Our Financials: Understanding HSA
Dara Li headshot
Dara Li
April 5th, 2019
Why does HSA - a student run business - pride itself in being the second largest employer of Harvard students behind Harvard University?

While there are dozens of Harvard student-run businesses on campus including The Crimson, Harvard College Consulting Group, and conference organizations like the Harvard College China Forum, Harvard Student Agencies (HSA) is by far the largest. Among these business organizations, HSA is unique in that it pays every single one of its student employees, totaling $1.3MM in student wages a year. How does HSA afford to pay its 675 students on payroll?

In all of our websites, recruitment emails, LinkedIn pages, we state that Harvard Student Agencies (HSA) is the world’s largest student-run business with $8MM annual revenue and 12 separate companies “called agencies”. Understanding how HSA is financially structured is a bit tricky and is often misunderstood or misrepresented in press. A large factor into why I decided to launch HSA’s blog is to help share HSA’s missions and values not just with its large family of employees but also the greater Harvard community and general public.


Three Financial Institutions

Here is what’s confusing about HSA’s finances. HSA is comprised of three financial institutions: Harvard Student Agencies, Inc., a 501(c)(3) not-for-profit corporation, The Harvard Shop, a private for-profit corporation, and Let’s Go, a private for-profit corporation. As separate institutions, HSA Inc., The Harvard Shop, and Let’s Go have separate board of directors and separate employee payrolls. While private, The Harvard Shop and Let’s Go are wholly owned subsidiaries of HSA, and HSA is the only stakeholder in them. As such, no individual makes any profit from any of our companies. HSA Inc. invites external auditors to review its financials for its 501(c)(3) companies annually.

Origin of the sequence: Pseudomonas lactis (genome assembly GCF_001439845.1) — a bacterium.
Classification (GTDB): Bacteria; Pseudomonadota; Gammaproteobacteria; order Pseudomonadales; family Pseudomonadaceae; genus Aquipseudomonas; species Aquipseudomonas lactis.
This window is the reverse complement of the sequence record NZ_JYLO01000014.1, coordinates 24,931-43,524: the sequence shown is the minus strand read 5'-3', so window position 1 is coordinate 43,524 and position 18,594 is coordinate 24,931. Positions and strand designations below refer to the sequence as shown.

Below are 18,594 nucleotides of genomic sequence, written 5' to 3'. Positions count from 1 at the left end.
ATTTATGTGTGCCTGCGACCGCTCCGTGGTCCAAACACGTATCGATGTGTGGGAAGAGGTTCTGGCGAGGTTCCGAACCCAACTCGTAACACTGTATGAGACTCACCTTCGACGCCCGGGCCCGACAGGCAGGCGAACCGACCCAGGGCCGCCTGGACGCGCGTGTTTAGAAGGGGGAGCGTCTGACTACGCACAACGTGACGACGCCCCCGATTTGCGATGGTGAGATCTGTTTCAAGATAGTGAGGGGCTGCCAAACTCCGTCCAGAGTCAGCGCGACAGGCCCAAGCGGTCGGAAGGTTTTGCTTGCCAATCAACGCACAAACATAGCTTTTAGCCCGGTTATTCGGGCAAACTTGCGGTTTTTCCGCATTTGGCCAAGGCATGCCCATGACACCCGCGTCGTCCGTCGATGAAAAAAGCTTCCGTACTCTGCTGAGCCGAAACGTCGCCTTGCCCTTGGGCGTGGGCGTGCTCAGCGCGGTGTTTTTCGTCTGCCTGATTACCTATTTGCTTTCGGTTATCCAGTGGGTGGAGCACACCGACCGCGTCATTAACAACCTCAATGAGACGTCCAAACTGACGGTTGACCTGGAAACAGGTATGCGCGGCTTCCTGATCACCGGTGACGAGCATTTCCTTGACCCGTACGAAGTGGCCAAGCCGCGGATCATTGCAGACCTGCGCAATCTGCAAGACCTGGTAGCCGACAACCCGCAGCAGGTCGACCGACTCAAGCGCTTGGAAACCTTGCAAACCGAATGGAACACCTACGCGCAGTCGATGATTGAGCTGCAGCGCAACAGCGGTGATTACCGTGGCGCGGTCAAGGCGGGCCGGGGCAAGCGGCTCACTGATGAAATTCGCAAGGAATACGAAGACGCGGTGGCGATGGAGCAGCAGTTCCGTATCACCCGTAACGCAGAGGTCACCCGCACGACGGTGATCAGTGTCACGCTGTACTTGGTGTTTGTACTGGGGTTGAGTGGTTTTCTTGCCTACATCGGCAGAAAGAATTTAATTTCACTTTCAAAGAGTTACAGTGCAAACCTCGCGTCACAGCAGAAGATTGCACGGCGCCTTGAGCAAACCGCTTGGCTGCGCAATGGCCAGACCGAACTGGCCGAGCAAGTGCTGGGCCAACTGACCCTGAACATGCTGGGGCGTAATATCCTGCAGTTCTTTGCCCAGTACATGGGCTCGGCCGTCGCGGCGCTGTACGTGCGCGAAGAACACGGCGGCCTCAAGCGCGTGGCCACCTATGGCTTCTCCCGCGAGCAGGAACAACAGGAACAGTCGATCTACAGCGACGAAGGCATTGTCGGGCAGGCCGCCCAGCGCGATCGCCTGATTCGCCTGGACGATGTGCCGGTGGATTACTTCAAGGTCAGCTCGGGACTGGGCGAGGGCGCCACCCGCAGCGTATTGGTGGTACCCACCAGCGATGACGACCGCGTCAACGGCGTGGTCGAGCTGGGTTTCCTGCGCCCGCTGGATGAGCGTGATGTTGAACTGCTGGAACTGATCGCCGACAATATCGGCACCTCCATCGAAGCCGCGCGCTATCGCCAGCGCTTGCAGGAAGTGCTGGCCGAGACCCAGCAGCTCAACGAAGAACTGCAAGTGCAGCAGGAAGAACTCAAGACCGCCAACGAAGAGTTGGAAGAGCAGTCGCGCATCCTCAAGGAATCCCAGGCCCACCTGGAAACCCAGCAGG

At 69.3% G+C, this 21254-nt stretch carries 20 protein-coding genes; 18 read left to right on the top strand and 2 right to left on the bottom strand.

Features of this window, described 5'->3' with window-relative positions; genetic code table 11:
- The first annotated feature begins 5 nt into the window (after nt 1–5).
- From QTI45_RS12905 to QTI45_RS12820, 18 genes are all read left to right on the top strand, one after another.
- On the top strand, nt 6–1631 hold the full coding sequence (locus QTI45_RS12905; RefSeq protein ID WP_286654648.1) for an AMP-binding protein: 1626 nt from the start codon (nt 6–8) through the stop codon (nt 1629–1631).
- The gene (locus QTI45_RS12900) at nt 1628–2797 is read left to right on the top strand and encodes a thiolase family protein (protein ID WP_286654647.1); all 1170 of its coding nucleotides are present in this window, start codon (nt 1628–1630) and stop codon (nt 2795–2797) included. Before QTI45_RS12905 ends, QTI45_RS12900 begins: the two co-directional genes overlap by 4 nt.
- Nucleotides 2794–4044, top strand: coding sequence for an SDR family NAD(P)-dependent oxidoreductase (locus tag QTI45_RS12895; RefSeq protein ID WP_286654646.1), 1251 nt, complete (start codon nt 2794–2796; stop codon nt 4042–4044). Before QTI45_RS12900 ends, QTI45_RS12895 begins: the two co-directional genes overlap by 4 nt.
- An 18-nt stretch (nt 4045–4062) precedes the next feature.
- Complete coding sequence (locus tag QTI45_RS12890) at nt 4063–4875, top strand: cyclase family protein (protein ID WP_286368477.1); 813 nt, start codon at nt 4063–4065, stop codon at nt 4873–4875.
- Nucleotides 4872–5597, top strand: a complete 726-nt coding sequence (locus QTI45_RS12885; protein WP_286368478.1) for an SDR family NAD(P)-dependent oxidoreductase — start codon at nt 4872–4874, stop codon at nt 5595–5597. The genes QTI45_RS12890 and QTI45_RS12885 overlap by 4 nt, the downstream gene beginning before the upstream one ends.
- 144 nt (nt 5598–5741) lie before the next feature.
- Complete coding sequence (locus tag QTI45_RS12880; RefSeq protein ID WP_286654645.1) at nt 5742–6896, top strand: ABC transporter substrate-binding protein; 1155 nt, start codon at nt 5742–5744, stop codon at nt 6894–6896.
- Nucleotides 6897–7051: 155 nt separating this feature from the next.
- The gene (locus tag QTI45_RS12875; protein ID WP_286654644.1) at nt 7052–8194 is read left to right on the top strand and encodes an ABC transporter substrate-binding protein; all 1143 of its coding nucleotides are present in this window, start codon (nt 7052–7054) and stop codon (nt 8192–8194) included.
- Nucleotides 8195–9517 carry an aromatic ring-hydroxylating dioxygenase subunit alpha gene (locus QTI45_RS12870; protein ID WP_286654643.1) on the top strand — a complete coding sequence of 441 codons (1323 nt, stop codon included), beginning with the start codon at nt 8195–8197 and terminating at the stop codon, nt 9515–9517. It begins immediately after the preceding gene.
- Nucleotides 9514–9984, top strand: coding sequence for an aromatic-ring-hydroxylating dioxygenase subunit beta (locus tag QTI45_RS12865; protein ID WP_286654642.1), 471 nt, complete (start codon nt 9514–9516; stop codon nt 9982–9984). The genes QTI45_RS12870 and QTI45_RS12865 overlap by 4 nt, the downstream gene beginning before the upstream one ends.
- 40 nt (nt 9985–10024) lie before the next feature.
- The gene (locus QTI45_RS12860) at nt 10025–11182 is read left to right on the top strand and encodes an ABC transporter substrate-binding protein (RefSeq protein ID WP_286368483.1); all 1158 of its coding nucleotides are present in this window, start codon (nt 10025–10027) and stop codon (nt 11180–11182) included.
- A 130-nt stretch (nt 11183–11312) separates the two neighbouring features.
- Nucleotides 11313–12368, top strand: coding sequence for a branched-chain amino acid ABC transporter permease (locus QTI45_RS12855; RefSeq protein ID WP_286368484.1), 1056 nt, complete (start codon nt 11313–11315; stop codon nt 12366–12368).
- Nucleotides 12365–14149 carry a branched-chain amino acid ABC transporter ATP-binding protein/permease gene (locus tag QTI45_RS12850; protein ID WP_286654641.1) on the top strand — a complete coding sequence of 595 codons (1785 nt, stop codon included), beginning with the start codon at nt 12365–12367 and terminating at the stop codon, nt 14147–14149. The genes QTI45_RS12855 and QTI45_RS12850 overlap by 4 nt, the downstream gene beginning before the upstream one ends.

Harvard Student Agencies Inc.

Non-profit report for FY17 (fiscal year ending January 2017) shows revenues just above $2MM, 30% of which are translated directly to salaries. HSA Inc. is guided by the mission of business education for its members and providing gainful employment opportunities for Harvard students. All of its income is reinvested into the company, such as our 2018 acquisition of student-founded startup Campus Insights. The members of HSA Inc. are its active student employees, all of which have voting power in matters such as amending bylaws and voting for student board members. The 9 companies in HSA Inc. include (in FY20): Cleaners and Dorm Essentials, HSA Tutoring, The Academies at Harvard, Studio 67, Campus Insights, Harvard Bartending Course and Bar Services, Harvard Distribution, HSA DEV, and the Cronin Center for Enterprise.


The Harvard Shop and Let's Go

As with all private corporations, The Harvard Shop and Let’s Go financials are not public (unless they file S-1 to go public, which is not HSA’s mission). The Harvard Shop is comprised of two brands: The Harvard Shop and GroupGear. Let’s Go is its own brand and company. Although financially separate from the nonprofit agencies, HSA, The Harvard Shop and Let’s Go are operated as one cohesive unit.


Together, these three institutions comprise Harvard Student Agencies, a 62-year-old haven of small businesses, new business ventures, and endless business education. With its 675 undergrad employees, its four-story headquarters at 67 Mount Auburn Street, and its four brick-and-mortar locations, HSA is a massive student run business - one of several throughout the nation - that strives to provide valuable business experiences for its members.